Downtown San Pedro had become a dead zone. Jobs were scarce. Shops were shuttered. Tourists dropped their dollars elsewhere.

In response, redevelopment officials drew up a plan to revitalize the area and rapidly succeeded in getting a recently constructed downtown building occupied. Hopes rose that a turnaround was near.

This could easily describe the situation in San Pedro today. But the sequence of events actually took place in the late 1960s under the first renewal plan from the Los Angeles Community Redevelopment Agency.

"The CRA came in and did what they had always done: They tore down old buildings and built new buildings that they thought would revitalize business," said Camilla Townsend, chief executive of the San Pedro Chamber of Commerce. "But it was a cookie-cutter approach that destroyed the old Beacon Street and all of its character, with all of its diners and bars."

Decay, followed by optimistic but ultimately futile redevelopment, has a long history in San Pedro, which saw its heyday as a fishing village and center of shipbuilding and canning start to wane as Southern California's long postwar boom took off.

The effort of the 1960s was far from the only renewal attempt by Los Angeles officials, who have long grappled with how to rebuild the economy of the town, which took another big hit during the defense downturn of the early 1990s.

But the 1960s plan marked the first time redevelopment officials tried the kind of clear-and-build urban renewal approach though on a smaller scale that also gave birth to downtown Los Angeles' Bunker Hill high-rise neighborhood.

During the '60s, not only were shipbuilding and cannery jobs disappearing, but the ranks of dockworkers were thinning as containerized cargo operations began to take hold at the port.

Meanwhile, department stores, car dealers and other big retailers were leaving for new shopping malls in the South Bay. As if that weren't enough, the opening of the Vincent Thomas Bridge made shopping and entertaining in Long Beach more accessible.

Enter the Los Angeles Community Redevelopment Agency, which in 1969 formed the Beacon Street Redevelopment Project Area, covering 60 acres of San Pedro's downtown core. The goal: tear down decaying storefront buildings and replace them with gleaming commercial towers.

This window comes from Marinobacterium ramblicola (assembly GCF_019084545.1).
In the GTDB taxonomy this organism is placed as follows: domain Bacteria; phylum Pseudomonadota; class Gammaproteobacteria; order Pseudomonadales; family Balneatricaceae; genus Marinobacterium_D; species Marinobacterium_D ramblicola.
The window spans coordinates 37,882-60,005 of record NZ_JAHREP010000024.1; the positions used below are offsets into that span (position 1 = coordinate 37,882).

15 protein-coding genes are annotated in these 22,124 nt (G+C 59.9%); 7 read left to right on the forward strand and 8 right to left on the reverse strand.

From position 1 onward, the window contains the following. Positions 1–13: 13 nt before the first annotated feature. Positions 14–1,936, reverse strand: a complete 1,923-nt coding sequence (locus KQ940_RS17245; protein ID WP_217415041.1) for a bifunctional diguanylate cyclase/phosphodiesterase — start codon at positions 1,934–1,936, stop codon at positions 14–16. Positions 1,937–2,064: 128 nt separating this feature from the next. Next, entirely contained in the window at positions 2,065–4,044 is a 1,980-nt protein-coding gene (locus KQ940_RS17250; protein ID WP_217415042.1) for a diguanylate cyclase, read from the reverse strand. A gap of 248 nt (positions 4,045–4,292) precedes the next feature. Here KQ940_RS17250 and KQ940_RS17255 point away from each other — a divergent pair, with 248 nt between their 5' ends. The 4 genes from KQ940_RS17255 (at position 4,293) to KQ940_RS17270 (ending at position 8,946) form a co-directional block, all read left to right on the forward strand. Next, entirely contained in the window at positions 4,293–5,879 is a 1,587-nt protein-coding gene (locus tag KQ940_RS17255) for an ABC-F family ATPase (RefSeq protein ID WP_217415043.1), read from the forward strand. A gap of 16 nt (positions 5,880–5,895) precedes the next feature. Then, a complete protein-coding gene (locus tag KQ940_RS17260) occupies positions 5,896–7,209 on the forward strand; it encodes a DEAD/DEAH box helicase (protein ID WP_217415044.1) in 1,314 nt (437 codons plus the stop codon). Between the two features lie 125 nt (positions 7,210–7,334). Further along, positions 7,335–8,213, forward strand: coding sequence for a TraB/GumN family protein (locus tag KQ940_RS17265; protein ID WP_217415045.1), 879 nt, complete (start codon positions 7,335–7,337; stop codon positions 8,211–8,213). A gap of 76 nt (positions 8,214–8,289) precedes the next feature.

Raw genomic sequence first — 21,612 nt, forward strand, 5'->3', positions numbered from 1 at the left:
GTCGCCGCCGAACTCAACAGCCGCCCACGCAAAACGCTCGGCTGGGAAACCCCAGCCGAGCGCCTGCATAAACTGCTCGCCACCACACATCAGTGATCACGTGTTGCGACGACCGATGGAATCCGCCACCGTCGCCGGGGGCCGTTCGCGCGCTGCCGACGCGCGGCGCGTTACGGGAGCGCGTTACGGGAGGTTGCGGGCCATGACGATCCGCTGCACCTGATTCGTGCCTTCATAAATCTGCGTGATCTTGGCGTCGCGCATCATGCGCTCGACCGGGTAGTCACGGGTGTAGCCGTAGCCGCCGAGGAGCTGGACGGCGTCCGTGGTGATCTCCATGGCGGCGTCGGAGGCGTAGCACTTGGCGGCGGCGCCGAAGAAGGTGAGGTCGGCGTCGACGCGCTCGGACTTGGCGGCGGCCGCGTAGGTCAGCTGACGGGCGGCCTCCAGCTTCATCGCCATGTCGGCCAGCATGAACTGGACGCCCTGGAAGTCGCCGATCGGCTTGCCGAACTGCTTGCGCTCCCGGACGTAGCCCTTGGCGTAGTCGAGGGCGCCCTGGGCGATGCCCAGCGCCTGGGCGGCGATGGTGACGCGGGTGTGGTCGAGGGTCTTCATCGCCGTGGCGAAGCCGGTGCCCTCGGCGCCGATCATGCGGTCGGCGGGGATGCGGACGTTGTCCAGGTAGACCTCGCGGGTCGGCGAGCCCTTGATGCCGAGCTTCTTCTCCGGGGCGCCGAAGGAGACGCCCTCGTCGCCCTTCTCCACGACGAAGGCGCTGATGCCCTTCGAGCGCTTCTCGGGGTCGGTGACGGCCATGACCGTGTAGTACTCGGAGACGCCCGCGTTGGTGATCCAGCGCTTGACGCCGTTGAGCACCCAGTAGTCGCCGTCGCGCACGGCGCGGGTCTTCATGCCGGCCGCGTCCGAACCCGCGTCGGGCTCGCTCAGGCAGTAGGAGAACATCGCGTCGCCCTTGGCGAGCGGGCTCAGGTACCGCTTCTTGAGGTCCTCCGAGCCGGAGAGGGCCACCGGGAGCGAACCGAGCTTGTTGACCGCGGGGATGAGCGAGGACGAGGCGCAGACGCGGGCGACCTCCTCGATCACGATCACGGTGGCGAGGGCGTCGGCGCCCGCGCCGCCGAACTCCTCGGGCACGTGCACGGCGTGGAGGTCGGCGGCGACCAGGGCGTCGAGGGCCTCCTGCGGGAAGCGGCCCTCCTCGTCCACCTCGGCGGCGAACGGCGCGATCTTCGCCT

For a short while, the gamble appeared to work. An 11-story office tower, dubbed the Pacific Trade Center, had just gone up a few years earlier and had landed a key tenant: aerospace and defense contractor Logicon Inc.

But things quickly soured. Even the promise of CRA funds could not reverse suburban demographic trends that were leaving San Pedro and other urban areas behind. Only a handful of other buildings went up and redevelopment soon stalled.

What's more, there was no tie-in with the waterfront. The new buildings were just like new buildings anywhere else in L.A. Most investors took a pass. Not helping matters was an attitude of general disregard from the Port of Los Angeles, which controlled the waterfront.

"The port never considered that there needs to be a connection between the waterfront and the downtown area. They just kept to themselves," said L.A. City Councilwoman Janice Hahn, who grew up in San Pedro and now represents the area.

The coup-de-gr & #226;ce came in 1990 amid a defense sector downturn. Logicon merged with Northrop Grumman Corp. and the operations were consolidated to a smaller adjacent building. The Pacific Trade Center was vacant and quickly became an eyesore and the symbol of failed redevelopment.

Then, in the mid-1990s, hope came from an unexpected quarter: artists. The hills of San Pedro with their ocean vistas had long been home to an artist colony. Now, drawn by cheap rents in downtown San Pedro, dozens of artists relocated to the area and some landlords converted their buildings into live-work lofts to accommodate them. These artists began to turn some of the vacant storefronts into galleries.

Sensing a new hipper crowd, restaurants like the Whale & Ale and the San Pedro Brewing Co. opened up. Community leaders then launched an arts open-house on the first Thursday of each month that drew artists and aficionados from around Southern California. But artists alone could not save downtown San Pedro. Their numbers were just too few.

"It's easy to over-romanticize this artist stuff," said Richard Pawlowski, a longtime broker in the region who has recently launched a Web site about redevelopment efforts in San Pedro. "Some artists did come, but they didn't transform the neighborhoods."

Indeed, huge swaths of the downtown area remained vacant or run-down. Yet the artists did serve to point the way for how redevelopment could work: start with market rate housing with a few affordable housing units thrown in and then, once the residents come in, new restaurants and retailers follow.

That indeed was the central recommendation of a landmark report from the Urban Land Institute, which in 2002 studied how San Pedro cold be revitalized.

But kick-starting this development would require an infusion of redevelopment funds into an area much larger than the boundaries of the Beacon Street project, which was only eight blocks. So, in 2002, the Community Redevelopment Agency launched the Pacific Avenue Redevelopment Project, covering an area 11 times the size of the Beacon Street project. Redevelopment began, yet again.

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